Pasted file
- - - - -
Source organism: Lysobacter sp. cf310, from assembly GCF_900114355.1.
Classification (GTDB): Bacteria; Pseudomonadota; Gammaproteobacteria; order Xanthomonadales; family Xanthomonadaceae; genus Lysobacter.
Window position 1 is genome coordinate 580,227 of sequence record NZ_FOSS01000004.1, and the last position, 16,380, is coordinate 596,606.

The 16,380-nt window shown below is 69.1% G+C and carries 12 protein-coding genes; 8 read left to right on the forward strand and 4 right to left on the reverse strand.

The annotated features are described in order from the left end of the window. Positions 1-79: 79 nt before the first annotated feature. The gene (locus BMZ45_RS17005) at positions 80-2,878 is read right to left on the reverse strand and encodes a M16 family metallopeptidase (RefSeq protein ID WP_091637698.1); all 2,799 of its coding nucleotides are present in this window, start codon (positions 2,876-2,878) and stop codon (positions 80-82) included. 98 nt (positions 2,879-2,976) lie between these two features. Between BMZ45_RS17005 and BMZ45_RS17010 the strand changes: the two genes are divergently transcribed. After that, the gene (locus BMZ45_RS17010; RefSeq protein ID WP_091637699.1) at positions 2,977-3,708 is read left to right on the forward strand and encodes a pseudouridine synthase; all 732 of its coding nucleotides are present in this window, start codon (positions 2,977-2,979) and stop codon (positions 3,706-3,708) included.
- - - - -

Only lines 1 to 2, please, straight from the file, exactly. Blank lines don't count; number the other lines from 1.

Source organism: Lysobacter sp. cf310, from assembly GCF_900114355.1.
Classification (GTDB): Bacteria; Pseudomonadota; Gammaproteobacteria; order Xanthomonadales; family Xanthomonadaceae; genus Lysobacter.